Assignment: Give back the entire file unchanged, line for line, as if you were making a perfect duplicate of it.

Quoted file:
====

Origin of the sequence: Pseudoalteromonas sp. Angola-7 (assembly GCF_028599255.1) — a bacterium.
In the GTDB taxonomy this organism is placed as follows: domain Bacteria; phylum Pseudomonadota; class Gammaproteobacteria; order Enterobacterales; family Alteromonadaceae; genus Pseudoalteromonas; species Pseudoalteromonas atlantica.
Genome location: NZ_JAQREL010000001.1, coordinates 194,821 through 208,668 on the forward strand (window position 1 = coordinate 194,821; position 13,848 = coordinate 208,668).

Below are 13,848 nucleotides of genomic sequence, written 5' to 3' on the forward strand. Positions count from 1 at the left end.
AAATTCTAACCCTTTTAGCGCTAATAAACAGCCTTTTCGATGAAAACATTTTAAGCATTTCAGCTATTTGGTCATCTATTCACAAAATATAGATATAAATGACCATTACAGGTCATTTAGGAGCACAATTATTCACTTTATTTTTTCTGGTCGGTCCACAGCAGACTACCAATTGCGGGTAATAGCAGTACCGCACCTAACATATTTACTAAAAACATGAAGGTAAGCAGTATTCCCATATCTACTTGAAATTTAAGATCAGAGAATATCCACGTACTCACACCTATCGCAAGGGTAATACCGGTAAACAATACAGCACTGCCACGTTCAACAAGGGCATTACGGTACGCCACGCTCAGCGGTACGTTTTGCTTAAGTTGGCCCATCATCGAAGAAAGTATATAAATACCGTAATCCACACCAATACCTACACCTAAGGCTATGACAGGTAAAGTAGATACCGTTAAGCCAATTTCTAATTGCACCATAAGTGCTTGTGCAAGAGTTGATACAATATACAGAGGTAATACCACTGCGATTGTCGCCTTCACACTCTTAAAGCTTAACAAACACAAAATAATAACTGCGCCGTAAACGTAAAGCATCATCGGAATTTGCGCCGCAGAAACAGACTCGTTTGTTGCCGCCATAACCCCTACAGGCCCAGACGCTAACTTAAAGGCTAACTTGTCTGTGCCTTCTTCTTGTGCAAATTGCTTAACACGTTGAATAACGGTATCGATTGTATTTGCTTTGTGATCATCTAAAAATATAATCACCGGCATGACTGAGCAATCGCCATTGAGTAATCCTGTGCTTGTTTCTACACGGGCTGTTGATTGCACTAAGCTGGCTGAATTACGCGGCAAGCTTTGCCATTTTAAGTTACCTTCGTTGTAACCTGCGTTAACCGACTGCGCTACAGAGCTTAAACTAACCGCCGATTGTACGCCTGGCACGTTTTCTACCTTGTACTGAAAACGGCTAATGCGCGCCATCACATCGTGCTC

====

Origin of the sequence: Pseudoalteromonas sp. Angola-7 (assembly GCF_028599255.1) — a bacterium.
In the GTDB taxonomy this organism is placed as follows: domain Bacteria; phylum Pseudomonadota; class Gammaproteobacteria; order Enterobacterales; family Alteromonadaceae; genus Pseudoalteromonas; species Pseudoalteromonas atlantica.
Genome location: NZ_JAQREL010000001.1, coordinates 194,821 through 208,668 on the forward strand (window position 1 = coordinate 194,821; position 13,848 = coordinate 208,668).

Below are 13,848 nucleotides of genomic sequence, written 5' to 3' on the forward strand. Positions count from 1 at the left end.
AAATTCTAACCCTTTTAGCGCTAATAAACAGCCTTTTCGATGAAAACATTTTAAGCATTTCAGCTATTTGGTCATCTATTCACAAAATATAGATATAAATGACCATTACAGGTCATTTAGGAGCACAATTATTCACTTTATTTTTTCTGGTCGGTCCACAGCAGACTACCAATTGCGGGTAATAGCAGTACCGCACCTAACATATTTACTAAAAACATGAAGGTAAGCAGTATTCCCATATCTACTTGAAATTTAAGATCAGAGAATATCCACGTACTCACACCTATCGCAAGGGTAATACCGGTAAACAATACAGCACTGCCACGTTCAACAAGGGCATTACGGTACGCCACGCTCAGCGGTACGTTTTGCTTAAGTTGGCCCATCATCGAAGAAAGTATATAAATACCGTAATCCACACCAATACCTACACCTAAGGCTATGACAGGTAAAGTAGATACCGTTAAGCCAATTTCTAATTGCACCATAAGTGCTTGTGCAAGAGTTGATACAATATACAGAGGTAATACCACTGCGATTGTCGCCTTCACACTCTTAAAGCTTAACAAACACAAAATAATAACTGCGCCGTAAACGTAAAGCATCATCGGAATTTGCGCCGCAGAAACAGACTCGTTTGTTGCCGCCATAACCCCTACAGGCCCAGACGCTAACTTAAAGGCTAACTTGTCTGTGCCTTCTTCTTGTGCAAATTGCTTAACACGTTGAATAACGGTATCGATTGTATTTGCTTTGTGATCATCTAAAAATATAATCACCGGCATGACTGAGCAATCGCCATTGAGTAATCCTGTGCTTGTTTCTACACGGGCTGTTGATTGCACTAAGCTGGCTGAATTACGCGGCAAGCTTTGCCATTTTAAGTTACCTTCGTTGTAACCTGCGTTAACCGACTGCGCTACAGAGCTTAAACTAACCGCCGATTGTACGCCTGGCACGTTTTCTACCTTGTACTGAAAACGGCTAATGCGCGCCATCACATCGTGCTC